It was an interesting group of passengers on the ferry: if you want to take a car, you have to ship it over on a barge, which isn't practical or cost-effective, unless you live there. One guy, about my age, tried one of the less original pick-up lines on me "haven't I seen you on this ferry before?" even though I was standing and talking to my chauffeur at the time.
Someone else on the ferry mentioned that dolphins had been seen in the bay four days before, but had no information on how or where to find the feral sheep. Imagine my surprise when I saw this one and a companion in the schoolyard on our arrival!
After being met at the ferry, we piled into a rickety truck for the short ride to my friend's cabin: rustic was how it had been described, and it lived up to that in spades. Propane powered the small oven and three burners, as well as the bar-sized refrigerator, with a wood stove cranking out heat, and a wide range of candles (and one Coleman gas light) and flashlights enabling us to find our way outside to the composting toilet in the night.
Getting settled in basically meant putting all the food and beverages that needed to be cold into the fridge, so we then headed off to the nearest beach. It is neither wide nor particularly long, and covered with pebbles instead of soft sand, but it held a fine collection of pebbles, shells, logs, and one, somewhat windblown, very happy person (above).
Along with a dead jellyfish (below).
Lasqueti has been my business name since I moved to New York City in 1982: I had sailed around it, and I had flown over it, but until November 5, I had not set foot on it. For my milestone birthday this year, I was determined to change that: being able to share it with two friends who helped to make it happen was bonus.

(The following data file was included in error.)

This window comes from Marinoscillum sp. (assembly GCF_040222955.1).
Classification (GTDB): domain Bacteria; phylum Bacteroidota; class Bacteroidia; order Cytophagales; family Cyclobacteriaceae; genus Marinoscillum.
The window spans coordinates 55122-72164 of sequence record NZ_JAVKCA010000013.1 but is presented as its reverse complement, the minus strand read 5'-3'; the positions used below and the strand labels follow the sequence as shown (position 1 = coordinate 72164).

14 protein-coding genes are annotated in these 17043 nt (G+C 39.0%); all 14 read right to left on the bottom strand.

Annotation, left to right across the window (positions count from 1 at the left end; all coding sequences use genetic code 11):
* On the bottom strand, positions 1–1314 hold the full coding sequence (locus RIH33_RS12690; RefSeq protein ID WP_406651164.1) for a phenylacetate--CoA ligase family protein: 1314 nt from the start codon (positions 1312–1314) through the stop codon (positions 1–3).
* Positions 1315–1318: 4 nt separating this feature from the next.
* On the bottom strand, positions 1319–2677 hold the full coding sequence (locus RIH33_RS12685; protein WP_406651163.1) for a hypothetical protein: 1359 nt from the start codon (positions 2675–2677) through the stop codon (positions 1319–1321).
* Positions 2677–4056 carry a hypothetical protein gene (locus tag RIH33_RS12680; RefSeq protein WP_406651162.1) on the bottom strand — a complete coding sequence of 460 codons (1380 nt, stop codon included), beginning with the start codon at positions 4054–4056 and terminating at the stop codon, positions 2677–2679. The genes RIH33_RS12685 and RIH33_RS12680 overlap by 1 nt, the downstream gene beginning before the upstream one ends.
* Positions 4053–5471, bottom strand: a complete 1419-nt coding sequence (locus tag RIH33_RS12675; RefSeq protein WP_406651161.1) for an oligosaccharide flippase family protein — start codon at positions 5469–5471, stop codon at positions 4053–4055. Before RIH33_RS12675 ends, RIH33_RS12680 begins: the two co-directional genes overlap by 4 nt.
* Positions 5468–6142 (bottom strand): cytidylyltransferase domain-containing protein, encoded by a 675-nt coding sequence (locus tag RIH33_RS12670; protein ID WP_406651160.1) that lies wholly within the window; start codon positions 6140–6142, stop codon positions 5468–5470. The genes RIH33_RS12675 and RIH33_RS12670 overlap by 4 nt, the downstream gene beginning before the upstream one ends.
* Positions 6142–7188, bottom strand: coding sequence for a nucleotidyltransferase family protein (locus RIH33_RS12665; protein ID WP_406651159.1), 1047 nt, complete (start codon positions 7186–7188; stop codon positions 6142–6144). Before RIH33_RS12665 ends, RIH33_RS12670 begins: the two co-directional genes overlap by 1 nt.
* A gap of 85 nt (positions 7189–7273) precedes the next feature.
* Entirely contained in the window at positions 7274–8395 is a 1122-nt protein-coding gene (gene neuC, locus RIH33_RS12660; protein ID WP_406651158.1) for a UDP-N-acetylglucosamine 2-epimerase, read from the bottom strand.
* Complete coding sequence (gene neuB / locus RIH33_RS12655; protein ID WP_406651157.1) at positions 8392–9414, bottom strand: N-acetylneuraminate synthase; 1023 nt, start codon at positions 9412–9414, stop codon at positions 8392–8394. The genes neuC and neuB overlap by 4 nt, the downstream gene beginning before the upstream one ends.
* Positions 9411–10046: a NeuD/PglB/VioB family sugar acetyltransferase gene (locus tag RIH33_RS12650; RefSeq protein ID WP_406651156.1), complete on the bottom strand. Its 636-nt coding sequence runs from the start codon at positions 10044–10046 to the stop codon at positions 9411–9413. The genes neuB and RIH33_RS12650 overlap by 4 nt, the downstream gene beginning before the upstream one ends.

We left to hike down the road to another beach about a kilometre away, with a northern exposure instead of a northwestern one, listening to the wind in the trees, talking about music, food, life, and the mutual friends we shared, and watching the sun filter through the trees from time to time.
A great dinner, lots of perry, beer, and single-malt Irish whisky, and endless talk filled the evening and breakfast the next morning. Despite being in one room that was, in fact, a double-car garage kit that had floor-to-ceiling windows instead of roll-up doors, and "running water" that came from the rainwater collector and which had to be boiled before use, it was one of the best trips I've ever made.
I'll be back. Soon.
It was all over too quickly, with a very rough crossing back to Vancouver Island the next morning: most of the passengers were either horizontal on the benches in the salon, or out under cover on the back of the boat, trying to stave off nausea. Despite the amount of alcohol consumed the night before, we were just fine.
A quick lunch in Nanaimo, a warm ferry ride to Horseshoe Bay, then checking into my hotel in Vancouver en route to a dinner party with friends from high school, and brunch Saturday with another transplanted Calgary friend, finished off my trip. I arrived back in Calgary exhausted, with much work to do in the few days I had before heading off on the road again.
Saturday, 21 November 2015
The shop is currently empty.